And because the glory of God is involved. So whether you eat or drink or whatever you do, do it all for the glory of God. God is glorious. God is very glorious. It is one of the highest duties of each creature to honor the glorious God. The glory of God must be taken into consideration and given a priority in our decisions about eating and drinking things connected to idolatry. In fact, the glory of God is to be taken into consideration and given a priority in everything we do.
Paul was amazing. He was one of the greatest human beings who ever lived. He felt obligated to bring the Good News to everyone, because he knew they were not saved, and their greatest need was to be saved. Bringing the Gospel to others was a huge part of his purpose driven life. To do that, he gave up seeking his own good, his own personal interests. He sought the good of others. He adapted himself to each one. He looked for shared interests that would help him point people to Messiah. He looked for ways to please others, which would smooth their way to the Lord. He did everything he could not to cause anyone to stumble. In other words, he did everything he could not to offend anyone. He asks Messiah’s followers in Corinth to follow his example.
Do not cause anyone to stumble, whether Jews, Greeks or the church of God – even as I try to please everyone in every way. For I am not seeking my own good but the good of many, so that they may be saved. And 11:1 Follow my example, as I follow the example of Messiah. Paul divides the world into three groups of people: Jews – the members of the Chosen People who don’t know Messiah and are not saved. Greeks: the people that the Corinthians were part of. They represent the nations other than Israel. They too are not saved. Then there is the third group, the church of God, the community of people who belong to God, who are saved. That community is made up of Jewish people, who remain Jewish in their national identity, and the people from the nations, who maintain their national identities.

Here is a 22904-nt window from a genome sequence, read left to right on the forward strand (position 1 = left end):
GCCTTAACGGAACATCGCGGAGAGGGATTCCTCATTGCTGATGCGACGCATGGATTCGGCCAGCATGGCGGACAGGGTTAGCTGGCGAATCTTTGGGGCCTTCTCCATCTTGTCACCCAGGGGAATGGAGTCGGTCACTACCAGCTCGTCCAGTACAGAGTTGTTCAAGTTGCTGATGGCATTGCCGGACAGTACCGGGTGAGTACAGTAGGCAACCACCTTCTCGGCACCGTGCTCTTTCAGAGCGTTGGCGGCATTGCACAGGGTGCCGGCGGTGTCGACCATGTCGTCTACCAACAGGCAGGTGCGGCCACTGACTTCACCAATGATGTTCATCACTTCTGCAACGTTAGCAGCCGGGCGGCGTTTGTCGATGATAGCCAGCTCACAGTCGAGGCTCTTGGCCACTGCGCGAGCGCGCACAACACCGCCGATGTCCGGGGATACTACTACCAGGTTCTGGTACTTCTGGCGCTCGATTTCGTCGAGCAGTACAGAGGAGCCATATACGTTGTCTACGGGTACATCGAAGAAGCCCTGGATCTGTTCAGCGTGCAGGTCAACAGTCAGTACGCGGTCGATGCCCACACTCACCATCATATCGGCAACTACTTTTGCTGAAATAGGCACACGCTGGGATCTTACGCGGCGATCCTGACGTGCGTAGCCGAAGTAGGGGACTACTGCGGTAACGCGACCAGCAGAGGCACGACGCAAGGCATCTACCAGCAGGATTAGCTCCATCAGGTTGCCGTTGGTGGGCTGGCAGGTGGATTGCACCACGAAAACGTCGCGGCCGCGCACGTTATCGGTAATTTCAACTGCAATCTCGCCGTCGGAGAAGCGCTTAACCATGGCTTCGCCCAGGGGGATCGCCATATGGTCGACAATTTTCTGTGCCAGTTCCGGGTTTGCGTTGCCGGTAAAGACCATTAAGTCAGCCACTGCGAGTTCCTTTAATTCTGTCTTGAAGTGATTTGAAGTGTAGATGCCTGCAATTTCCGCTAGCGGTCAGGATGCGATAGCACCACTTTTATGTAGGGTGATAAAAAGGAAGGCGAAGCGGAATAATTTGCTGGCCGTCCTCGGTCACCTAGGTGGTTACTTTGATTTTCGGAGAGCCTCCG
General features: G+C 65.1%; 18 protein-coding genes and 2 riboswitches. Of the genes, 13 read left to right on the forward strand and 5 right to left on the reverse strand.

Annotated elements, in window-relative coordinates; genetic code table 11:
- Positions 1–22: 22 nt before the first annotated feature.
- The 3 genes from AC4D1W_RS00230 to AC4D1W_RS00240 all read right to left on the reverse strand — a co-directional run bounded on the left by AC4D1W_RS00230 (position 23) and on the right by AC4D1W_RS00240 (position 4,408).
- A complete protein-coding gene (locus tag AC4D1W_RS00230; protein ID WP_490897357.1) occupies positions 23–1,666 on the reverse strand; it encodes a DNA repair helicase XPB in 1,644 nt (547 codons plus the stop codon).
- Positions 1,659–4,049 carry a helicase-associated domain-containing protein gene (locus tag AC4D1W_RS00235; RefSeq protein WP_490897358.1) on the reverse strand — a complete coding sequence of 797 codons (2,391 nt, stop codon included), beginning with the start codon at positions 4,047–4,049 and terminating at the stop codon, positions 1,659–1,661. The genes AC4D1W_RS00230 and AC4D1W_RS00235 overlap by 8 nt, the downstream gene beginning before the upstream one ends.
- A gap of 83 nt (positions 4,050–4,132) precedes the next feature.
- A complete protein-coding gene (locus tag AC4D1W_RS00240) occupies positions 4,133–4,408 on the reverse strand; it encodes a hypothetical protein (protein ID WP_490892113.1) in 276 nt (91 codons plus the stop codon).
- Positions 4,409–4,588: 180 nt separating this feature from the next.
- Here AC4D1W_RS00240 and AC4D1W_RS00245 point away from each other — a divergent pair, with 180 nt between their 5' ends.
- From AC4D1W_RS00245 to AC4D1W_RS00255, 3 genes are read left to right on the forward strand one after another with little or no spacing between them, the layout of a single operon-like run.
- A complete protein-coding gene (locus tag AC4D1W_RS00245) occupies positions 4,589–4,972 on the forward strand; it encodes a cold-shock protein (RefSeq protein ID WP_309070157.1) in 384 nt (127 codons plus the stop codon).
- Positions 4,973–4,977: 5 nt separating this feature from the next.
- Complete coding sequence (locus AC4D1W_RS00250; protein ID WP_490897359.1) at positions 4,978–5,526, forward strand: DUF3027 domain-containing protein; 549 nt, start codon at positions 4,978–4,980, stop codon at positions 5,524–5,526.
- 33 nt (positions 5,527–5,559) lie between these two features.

We don’t want to offend the Jewish people, who need to be saved. There is no place for anti-Semitism among Christians. We want to please them and bring them the Good News so they can be saved. We don’t want to offend the people from the other nations, who need to be saved. We want to please them and bring them the Good News. And we don’t want to offend the people who are part of the community that belongs to God. We want to encourage them and inspire them so they will work hard at living holy lives and work hard at proclaiming the Good News. We want to seek everyone’s good.
That’s the way Yeshua lived. This is what was important to Him. Paul knew that and followed His example. That’s the way Paul lived, and he asks us to follow his example. Follow my example, as I follow the example of Messiah.
Lord, worshiping idols is not a temptation for most of us in Western Civilization today. But, serving other interests before you is a temptation for us today. Help us to flee from those idols which tempt us. Help us give ourselves wholly, completely to You.
Help us to follow the example of Paul, who followed the example of Messiah. Help us to work hard at living holy lives and work hard at proclaiming the Good News, trying to please, not offend people, seeking everyone’s good.